1. Audio calculation will not be interrupted by the goings on on the main thread such as GC, graphics, layout reflow, etc.

2. Possibility for tighter integration with the audio thread. Perhaps we will be able to remove the one buffer delay currently in place? [Seems unlikely based on what ChrisR says - "cannot have blocking calls in system audio callbacks". Also cannot risk JS code in high priority system callbacks.]

3. Permits multiple audio contexts to operate independent of each other.  If all JS audio is on the main thread, then the JS nodes of all audio contexts are multiplexed on to the same thread. [Thus an offline context that uses a JS node will interfere with a realtime context if all JS audio code runs on the main
thread.]

4. With a "main thread only" design for JS audio nodes, applications will not be able to control the effects on audio of the browser multiplexing multiple tabs into a single thread - i.e. audio generation/processing can be affected by what happens in other browser tabs, with no scope for developer control.

== Arguments against JS audio in workers ==

1. API access to JS audio code will be severely limited. We may need to lobby for access to specific APIs (ex: WebCL).

2. More complicated to program. DOM and JS state access will require additional communication with the main thread.

3. Event communication latency between the main thread and workers is currently high (up to 0.5s). The communication overhead is also dependent on OS characteristics and consistent behaviour between OSes may be hard to implement. [Perhaps because workers are intended for "background" tasks and so minimizing the communication latency for events from the main thread to a worker isn't a priority for browser vendors?]

4. JS audio in workers cannot be synchronously executed with the high priority audio thread for security reasons. So the same delay in the current webkit implementation of JS audio nodes will likely apply.

5. Some applications such as device emulators become hard or impossible to program if all JS audio were to be forced to run in workers.

6. [If JS audio code is to be exclusively run in workers, then that demands that browser implementations cannot include support for the web audio api unless they also have support for web workers. Mobile browsers may choose not to support web workers but will likely want to support web audio.]

== Options ==

1. Permit JS audio nodes that run in the main thread *and* have a separate node type to run code in workers. A suggested con is that developers will tend to take the easier route which in this case (i.e. JS on main thread) is less reliable.  OTOH, "give them some rope and some will hang themselves and others
will build bridges" (Jussi).

2. It may be possible and acceptable to use AudioBufferSourceNodes to implement alternative schemes for "pumping" audio to the output, albeit at higher latencies.

3. [Live with JS on main thread for v1 of the spec and postpone worker nodes to later versions after prototyping. JS nodes on main thread are quite usable with long enough buffers.]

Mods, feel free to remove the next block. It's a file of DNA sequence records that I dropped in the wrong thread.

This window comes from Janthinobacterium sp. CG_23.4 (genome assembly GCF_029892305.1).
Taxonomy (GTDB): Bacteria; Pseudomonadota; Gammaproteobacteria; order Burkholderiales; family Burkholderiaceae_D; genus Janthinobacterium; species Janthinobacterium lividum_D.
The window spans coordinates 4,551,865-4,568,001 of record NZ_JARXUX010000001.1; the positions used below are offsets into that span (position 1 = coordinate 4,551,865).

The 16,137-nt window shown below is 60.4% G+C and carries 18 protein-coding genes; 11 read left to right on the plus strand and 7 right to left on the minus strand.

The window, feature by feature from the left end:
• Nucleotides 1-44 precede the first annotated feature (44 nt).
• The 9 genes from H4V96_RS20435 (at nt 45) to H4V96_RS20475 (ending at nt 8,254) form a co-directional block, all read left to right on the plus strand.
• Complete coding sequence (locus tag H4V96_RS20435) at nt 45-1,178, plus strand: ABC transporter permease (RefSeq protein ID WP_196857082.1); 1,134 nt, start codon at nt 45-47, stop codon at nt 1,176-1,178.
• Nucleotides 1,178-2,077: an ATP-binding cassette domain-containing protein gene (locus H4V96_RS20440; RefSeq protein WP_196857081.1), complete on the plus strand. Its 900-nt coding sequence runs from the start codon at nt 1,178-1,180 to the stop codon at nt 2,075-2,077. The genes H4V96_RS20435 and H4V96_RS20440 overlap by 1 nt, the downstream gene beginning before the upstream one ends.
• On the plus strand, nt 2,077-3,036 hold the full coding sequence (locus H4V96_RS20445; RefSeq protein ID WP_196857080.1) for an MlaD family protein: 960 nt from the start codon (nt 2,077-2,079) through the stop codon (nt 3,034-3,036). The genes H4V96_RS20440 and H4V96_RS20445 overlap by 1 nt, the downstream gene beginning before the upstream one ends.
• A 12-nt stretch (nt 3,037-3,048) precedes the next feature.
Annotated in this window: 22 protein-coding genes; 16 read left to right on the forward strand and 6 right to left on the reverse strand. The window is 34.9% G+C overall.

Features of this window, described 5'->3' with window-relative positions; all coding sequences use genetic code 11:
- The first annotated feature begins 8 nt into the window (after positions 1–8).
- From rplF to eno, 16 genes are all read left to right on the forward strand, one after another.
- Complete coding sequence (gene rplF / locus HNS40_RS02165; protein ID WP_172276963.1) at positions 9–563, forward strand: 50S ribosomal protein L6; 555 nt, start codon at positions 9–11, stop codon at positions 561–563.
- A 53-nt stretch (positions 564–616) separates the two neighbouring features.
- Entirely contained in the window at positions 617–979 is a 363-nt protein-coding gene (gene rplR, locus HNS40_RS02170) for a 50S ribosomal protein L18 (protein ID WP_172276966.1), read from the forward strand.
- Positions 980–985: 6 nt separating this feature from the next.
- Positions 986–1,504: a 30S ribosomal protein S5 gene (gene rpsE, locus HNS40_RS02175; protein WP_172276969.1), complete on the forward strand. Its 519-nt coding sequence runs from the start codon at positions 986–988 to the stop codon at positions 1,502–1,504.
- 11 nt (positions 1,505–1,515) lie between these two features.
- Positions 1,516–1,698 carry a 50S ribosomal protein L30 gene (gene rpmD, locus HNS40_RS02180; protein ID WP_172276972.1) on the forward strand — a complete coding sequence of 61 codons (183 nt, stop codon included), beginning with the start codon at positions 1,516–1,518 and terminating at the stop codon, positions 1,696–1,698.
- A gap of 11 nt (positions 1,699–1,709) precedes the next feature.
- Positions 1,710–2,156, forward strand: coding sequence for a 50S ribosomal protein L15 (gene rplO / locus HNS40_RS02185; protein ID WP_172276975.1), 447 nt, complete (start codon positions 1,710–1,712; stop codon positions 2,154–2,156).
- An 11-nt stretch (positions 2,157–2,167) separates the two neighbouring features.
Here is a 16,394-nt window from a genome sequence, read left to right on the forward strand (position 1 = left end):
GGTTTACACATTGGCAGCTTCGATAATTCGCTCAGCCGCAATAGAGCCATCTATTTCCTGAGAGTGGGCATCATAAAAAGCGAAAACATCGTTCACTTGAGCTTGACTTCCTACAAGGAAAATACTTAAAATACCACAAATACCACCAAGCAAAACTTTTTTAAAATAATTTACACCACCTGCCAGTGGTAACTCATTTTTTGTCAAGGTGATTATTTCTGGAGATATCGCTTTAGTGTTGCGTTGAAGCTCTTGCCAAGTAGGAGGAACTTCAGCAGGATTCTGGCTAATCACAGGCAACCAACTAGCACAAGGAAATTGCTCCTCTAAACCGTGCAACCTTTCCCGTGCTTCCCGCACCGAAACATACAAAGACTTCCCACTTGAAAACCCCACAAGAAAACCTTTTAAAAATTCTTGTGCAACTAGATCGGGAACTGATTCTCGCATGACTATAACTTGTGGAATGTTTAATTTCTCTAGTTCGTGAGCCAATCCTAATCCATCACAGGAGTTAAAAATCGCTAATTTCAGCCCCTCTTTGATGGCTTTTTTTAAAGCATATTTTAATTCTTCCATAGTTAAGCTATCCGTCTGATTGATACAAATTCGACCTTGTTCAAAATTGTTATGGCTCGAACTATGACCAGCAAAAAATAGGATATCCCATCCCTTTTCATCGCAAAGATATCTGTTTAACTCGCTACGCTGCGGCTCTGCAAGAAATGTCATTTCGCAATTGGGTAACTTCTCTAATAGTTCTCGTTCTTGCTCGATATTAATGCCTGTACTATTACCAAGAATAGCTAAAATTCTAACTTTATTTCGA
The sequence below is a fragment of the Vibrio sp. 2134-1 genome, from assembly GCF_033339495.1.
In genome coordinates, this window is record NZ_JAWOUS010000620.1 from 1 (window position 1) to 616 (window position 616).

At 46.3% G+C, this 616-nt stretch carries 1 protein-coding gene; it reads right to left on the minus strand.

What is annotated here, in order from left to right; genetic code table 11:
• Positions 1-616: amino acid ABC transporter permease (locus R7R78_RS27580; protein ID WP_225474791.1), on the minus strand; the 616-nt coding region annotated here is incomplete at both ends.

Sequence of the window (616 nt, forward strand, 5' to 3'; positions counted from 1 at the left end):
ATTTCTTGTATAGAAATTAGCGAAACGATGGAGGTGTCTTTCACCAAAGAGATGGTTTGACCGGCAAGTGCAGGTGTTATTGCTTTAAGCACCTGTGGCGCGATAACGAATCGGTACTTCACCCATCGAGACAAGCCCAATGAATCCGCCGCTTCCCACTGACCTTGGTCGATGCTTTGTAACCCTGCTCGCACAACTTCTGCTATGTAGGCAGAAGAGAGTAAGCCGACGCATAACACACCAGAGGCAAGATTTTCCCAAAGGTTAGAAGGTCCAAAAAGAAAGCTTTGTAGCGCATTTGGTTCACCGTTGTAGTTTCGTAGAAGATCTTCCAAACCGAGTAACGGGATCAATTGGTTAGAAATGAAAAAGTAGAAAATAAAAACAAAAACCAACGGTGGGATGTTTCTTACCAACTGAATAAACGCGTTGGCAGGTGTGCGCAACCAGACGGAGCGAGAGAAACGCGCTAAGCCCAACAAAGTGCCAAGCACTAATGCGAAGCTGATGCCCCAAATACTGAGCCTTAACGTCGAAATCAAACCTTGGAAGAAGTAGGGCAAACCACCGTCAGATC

Comment 94 Olivier Thereaux 2013-03-27 23:02:02 UTC
Resolution at the 2013-03-27 f2f meeting:

1. We will add a way to use ScriptProcessorNode with workers

2. The creation method will be similar to what was proposed in MediaStreamProcessing

See: http://www.w3.org/TR/streamproc/#stream-mixing-and-processing
and example 9 

  document.getElementById("out").src = new ProcessedMediaStream(new Worker("synthesizer.js"));

http://people.mozilla.org/~roc/stream-demos/worker-generation.html

3. We will not specify a buffer size, the UA will choose appropriately.
Comment 95 Grant Galitz 2013-03-29 04:15:52 UTC
I remember writing code for my js audio lib to support the mediastream api and being required to output audio in a different thread: https://github.com/grantgalitz/XAudioJS/blob/master/XAudioServerMediaStreamWorker.js

It worked with an experimental firefox build that was published. Problem is, that there's up to a quarter second latency that kills. The end user of a browser will notice a giant time delay between an in-game event and the audio for it.

I have no problems with having a spec that has off thread audio, just don't cripple stuff by removing the on-thread audio. It's been mentioned many times that there is work on canvas support in-workers, so that it can be done alongside the audio out of the UI thread. The problem I have with that is it complicates keeping the audio libraries separate from the code that uses it. I want to support legacy audio APIs that use the main UI thread, and this will complicate that greatly.
Comment 96 Grant Galitz 2013-03-29 04:19:44 UTC
And when I say "worked with," I do mean it was able to play gapless audio being streamed in from the UI thread to the worker. The only issue was latency for passing the stream around.
Comment 97 Olivier Thereaux 2013-07-26 14:49:21 UTC
Changed title of the issue to reflect renaming of JavaScriptAudioNode to ScriptProcessorNode.
Comment 98 Olivier Thereaux 2014-10-28 17:13:57 UTC
Web Audio API issues have been migrated to Github. 
See https://github.com/WebAudio/web-audio-api/issues
Comment 99 Olivier Thereaux 2014-10-28 17:16:50 UTC
Closing. See https://github.com/WebAudio/web-audio-api/issues for up to date list of issues for the Web Audio API.